Harry S. Fairhurst British architect

Harry S. Fairhurst was a prominent architect in Edwardian Manchester. He was responsible for many of the city's iconic warehouses and his commissions include Blackfriars House, headquarters of the Lancashire Cotton Corporation and Arkwright House, headquarters of the English Sewing Cotton Company.

Sandstone A clastic sedimentary rock composed mostly of sand-sized particles

Sandstone is a clastic sedimentary rock composed mainly of sand-sized mineral particles or rock fragments.

Ashlar Finely dressed stone and associated masonry

Ashlar is finely dressed stone, either an individual stone that has been worked until squared or the structure built of it. Ashlar is the finest stone masonry unit, generally cuboid, mentioned by Vitruvius as opus isodomum, or less frequently trapezoidal. Precisely cut "on all faces adjacent to those of other stones", ashlar is capable of very thin joints between blocks, and the visible face of the stone may be quarry-faced or feature a variety of treatments: tooled, smoothly polished or rendered with another material for decorative effect.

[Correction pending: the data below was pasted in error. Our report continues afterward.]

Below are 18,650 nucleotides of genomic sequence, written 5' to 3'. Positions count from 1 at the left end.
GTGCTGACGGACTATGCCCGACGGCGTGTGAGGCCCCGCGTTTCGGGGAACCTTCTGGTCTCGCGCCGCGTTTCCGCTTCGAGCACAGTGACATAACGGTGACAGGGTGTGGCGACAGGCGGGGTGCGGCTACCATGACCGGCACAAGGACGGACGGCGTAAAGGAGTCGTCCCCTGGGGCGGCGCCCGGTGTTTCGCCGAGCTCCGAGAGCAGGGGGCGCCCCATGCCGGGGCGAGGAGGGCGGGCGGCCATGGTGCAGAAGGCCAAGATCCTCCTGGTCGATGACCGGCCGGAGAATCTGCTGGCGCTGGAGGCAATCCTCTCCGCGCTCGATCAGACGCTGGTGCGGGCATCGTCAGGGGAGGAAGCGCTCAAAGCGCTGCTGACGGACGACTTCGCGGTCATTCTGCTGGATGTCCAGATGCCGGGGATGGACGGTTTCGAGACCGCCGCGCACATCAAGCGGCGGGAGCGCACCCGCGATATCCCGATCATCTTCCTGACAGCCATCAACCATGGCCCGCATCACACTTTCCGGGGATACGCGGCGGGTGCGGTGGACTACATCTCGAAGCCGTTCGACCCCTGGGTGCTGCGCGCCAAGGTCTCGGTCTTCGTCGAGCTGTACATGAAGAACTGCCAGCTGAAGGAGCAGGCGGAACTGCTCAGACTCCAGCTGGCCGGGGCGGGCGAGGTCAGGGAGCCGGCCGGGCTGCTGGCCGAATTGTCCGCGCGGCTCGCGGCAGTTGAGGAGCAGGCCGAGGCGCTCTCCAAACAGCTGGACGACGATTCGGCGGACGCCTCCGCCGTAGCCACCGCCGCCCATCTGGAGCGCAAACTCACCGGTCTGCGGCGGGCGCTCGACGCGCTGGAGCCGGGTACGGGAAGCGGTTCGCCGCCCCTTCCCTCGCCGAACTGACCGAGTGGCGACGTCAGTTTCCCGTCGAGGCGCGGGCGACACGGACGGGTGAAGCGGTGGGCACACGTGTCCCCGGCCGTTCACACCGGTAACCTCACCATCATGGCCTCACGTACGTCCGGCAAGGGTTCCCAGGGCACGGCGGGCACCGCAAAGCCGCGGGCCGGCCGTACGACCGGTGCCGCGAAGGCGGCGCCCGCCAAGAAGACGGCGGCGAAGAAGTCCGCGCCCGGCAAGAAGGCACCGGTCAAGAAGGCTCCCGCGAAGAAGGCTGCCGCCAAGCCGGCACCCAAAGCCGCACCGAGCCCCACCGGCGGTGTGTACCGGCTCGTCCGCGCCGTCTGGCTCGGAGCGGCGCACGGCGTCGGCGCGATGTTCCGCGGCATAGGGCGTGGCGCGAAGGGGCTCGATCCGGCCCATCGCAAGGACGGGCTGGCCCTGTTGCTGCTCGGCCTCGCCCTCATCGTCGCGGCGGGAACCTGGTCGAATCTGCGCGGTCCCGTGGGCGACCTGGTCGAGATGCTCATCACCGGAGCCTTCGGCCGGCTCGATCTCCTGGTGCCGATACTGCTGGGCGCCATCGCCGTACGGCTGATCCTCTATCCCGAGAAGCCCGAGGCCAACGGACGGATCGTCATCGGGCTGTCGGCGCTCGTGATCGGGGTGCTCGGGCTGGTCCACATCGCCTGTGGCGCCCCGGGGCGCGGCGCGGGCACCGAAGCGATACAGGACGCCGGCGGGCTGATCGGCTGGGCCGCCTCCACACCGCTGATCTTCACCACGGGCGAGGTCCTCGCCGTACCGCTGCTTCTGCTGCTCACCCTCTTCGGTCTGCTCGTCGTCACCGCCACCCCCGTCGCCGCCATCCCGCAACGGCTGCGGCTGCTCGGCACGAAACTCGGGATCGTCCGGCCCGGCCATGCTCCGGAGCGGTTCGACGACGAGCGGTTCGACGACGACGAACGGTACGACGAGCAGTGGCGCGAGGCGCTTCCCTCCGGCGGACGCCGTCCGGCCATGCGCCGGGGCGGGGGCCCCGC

The building was constructed for Lloyd's Packing Warehouses Limited and, like many warehouses, was built to a common design with steps to a raised ground floor with showroom and offices. The first floor contained more offices, waiting rooms for clients, and sample and pattern rooms all decorated to impress customers. The working areas above were plain with large windows to allow in natural light. Orders were packed there and sent to the basement on hoists powered by Manchester's hydraulic power system and packed into bales using hydraulic presses before dispatch. The warehouse was lighted by gas. [4]

Manchester Hydraulic Power

Manchester's Hydraulic Power system was a public hydraulic power network supplying energy across the city of Manchester via a system of high-pressure water pipes from three pumping stations from 1894 until 1972. The system, which provided a cleaner and more compact alternative to steam engines, was used to power workshop machinery, lifts, cranes and a large number of cotton baling presses in warehouses as it was particularly useful for processes that required intermittent power. It was used to wind Manchester Town Hall clock, pump the organ at Manchester Cathedral and raise the safety curtain at Manchester Opera House in Quay Street.

As of 2012 the building, converted to offices, is owned by Bruntwood. [5]

Bruntwood